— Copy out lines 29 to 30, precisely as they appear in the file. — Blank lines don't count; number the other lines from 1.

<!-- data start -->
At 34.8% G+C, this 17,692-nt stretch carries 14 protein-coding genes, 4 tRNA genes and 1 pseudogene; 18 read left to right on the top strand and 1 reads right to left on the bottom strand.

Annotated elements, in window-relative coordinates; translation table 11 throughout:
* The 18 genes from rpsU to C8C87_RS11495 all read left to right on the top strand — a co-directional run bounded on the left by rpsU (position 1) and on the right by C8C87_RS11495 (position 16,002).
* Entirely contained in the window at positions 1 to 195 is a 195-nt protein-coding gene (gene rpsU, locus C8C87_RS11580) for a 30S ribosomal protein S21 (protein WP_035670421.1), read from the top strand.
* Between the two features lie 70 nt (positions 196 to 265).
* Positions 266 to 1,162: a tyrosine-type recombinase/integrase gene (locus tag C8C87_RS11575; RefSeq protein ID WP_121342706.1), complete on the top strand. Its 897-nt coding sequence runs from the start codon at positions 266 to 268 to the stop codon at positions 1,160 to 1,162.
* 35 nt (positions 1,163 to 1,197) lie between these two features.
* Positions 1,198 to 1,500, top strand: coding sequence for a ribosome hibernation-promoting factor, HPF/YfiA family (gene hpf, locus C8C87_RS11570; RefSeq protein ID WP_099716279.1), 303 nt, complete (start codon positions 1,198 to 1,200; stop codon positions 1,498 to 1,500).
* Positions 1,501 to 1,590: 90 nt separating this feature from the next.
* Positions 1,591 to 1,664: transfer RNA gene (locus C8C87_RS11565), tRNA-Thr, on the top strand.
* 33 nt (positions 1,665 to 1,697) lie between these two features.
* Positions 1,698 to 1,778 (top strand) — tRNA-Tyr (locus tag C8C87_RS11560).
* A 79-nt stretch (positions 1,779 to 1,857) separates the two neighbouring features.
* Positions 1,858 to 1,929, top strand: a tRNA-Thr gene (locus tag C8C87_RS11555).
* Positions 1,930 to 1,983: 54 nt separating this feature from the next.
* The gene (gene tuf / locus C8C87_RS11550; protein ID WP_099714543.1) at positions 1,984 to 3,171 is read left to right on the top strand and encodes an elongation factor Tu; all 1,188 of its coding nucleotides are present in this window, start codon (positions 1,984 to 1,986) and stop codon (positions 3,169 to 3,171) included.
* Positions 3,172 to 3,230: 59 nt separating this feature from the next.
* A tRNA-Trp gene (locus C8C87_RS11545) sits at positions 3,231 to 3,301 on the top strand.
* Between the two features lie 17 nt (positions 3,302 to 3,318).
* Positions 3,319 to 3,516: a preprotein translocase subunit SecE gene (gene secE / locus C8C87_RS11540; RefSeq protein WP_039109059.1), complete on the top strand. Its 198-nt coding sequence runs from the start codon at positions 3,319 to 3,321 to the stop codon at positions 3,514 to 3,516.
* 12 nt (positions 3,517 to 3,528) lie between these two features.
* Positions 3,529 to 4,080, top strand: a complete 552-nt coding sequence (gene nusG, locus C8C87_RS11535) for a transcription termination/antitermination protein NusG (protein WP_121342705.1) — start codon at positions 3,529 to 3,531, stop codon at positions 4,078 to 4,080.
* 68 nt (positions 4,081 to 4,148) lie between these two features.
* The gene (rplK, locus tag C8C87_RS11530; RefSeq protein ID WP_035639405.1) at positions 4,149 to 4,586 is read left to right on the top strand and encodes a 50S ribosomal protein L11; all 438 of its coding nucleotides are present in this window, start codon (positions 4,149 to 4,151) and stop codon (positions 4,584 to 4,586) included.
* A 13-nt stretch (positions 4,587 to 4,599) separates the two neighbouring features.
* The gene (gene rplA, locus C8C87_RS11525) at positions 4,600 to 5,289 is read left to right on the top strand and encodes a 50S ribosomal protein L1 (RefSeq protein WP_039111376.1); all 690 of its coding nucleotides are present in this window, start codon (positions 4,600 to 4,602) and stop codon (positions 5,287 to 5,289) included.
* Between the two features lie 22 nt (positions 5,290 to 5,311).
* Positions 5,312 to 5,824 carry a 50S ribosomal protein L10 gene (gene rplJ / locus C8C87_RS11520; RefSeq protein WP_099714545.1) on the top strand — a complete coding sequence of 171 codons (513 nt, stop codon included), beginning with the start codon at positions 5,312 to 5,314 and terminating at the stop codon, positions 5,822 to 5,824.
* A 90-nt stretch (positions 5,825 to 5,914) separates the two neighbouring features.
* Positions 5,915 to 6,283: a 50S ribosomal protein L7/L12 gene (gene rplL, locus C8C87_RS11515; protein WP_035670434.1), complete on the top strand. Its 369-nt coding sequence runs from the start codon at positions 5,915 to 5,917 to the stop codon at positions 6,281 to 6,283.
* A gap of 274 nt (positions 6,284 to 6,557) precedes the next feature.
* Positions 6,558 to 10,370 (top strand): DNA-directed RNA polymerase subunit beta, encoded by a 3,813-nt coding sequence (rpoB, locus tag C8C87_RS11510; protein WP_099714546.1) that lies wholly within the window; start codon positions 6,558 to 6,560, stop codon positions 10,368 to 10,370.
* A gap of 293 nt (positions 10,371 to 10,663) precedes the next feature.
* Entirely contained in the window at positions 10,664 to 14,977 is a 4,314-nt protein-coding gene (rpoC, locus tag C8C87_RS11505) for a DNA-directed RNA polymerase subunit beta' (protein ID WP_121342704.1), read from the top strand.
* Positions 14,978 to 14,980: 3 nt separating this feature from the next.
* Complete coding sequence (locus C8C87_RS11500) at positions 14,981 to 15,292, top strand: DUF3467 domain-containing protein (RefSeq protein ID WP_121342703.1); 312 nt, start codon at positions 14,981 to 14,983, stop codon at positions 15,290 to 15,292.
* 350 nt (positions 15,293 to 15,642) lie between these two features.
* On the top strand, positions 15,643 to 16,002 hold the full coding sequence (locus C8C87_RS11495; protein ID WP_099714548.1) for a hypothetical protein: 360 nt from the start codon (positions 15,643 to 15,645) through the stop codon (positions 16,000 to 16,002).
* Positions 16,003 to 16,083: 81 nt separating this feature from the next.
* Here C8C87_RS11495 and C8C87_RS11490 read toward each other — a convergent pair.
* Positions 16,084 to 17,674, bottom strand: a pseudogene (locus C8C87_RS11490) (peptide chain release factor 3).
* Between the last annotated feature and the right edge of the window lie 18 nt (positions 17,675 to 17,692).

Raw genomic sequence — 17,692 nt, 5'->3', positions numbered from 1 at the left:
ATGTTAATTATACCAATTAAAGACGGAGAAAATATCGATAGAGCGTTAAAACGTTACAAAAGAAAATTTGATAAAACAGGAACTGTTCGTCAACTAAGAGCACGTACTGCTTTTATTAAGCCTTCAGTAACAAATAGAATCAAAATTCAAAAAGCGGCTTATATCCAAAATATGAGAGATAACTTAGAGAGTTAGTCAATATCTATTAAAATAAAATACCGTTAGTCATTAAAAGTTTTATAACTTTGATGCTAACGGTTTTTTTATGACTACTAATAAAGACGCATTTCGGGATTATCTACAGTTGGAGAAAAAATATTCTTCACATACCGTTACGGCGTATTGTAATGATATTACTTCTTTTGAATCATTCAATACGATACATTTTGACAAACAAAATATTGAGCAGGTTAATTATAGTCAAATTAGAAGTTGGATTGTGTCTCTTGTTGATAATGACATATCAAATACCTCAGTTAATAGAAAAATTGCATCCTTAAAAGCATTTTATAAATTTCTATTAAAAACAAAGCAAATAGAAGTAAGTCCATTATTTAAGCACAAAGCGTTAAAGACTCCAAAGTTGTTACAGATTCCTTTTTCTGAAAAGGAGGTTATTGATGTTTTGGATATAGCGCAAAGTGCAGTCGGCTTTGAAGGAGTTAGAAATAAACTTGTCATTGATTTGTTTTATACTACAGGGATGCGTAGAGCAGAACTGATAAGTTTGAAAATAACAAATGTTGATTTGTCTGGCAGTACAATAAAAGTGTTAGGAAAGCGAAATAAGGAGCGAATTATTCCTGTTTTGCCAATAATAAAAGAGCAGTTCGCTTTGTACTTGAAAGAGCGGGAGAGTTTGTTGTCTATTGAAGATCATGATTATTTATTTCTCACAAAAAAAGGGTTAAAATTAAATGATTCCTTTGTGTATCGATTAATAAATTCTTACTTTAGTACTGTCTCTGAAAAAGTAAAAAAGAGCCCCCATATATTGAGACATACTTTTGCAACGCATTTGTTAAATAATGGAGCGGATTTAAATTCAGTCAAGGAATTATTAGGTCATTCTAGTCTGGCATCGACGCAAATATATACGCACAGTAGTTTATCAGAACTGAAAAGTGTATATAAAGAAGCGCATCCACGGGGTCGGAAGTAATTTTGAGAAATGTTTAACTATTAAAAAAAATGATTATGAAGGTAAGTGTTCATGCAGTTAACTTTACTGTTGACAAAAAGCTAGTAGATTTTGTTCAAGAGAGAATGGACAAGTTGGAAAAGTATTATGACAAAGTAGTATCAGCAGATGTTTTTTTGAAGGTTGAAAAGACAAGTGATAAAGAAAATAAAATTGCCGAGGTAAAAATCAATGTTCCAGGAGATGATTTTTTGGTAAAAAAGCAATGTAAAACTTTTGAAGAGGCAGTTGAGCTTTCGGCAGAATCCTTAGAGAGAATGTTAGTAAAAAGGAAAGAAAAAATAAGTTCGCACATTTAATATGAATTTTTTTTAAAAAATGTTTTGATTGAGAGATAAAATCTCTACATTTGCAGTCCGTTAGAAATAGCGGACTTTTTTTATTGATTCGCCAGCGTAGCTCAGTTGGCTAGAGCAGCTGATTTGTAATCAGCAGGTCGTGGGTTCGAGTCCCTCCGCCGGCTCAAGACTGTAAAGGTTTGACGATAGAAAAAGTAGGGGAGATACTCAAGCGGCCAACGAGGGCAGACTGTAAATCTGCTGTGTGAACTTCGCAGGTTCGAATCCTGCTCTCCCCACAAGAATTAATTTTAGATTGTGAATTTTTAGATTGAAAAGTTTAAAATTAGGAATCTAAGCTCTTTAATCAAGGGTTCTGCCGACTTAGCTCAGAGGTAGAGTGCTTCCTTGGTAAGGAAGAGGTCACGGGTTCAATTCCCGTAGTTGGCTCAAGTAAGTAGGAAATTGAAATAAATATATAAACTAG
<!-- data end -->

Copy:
* A 90-nt stretch (positions 5,825 to 5,914) separates the two neighbouring features.
* Positions 5,915 to 6,283: a 50S ribosomal protein L7/L12 gene (gene rplL, locus C8C87_RS11515; protein WP_035670434.1), complete on the top strand. Its 369-nt coding sequence runs from the start codon at positions 5,915 to 5,917 to the stop codon at positions 6,281 to 6,283.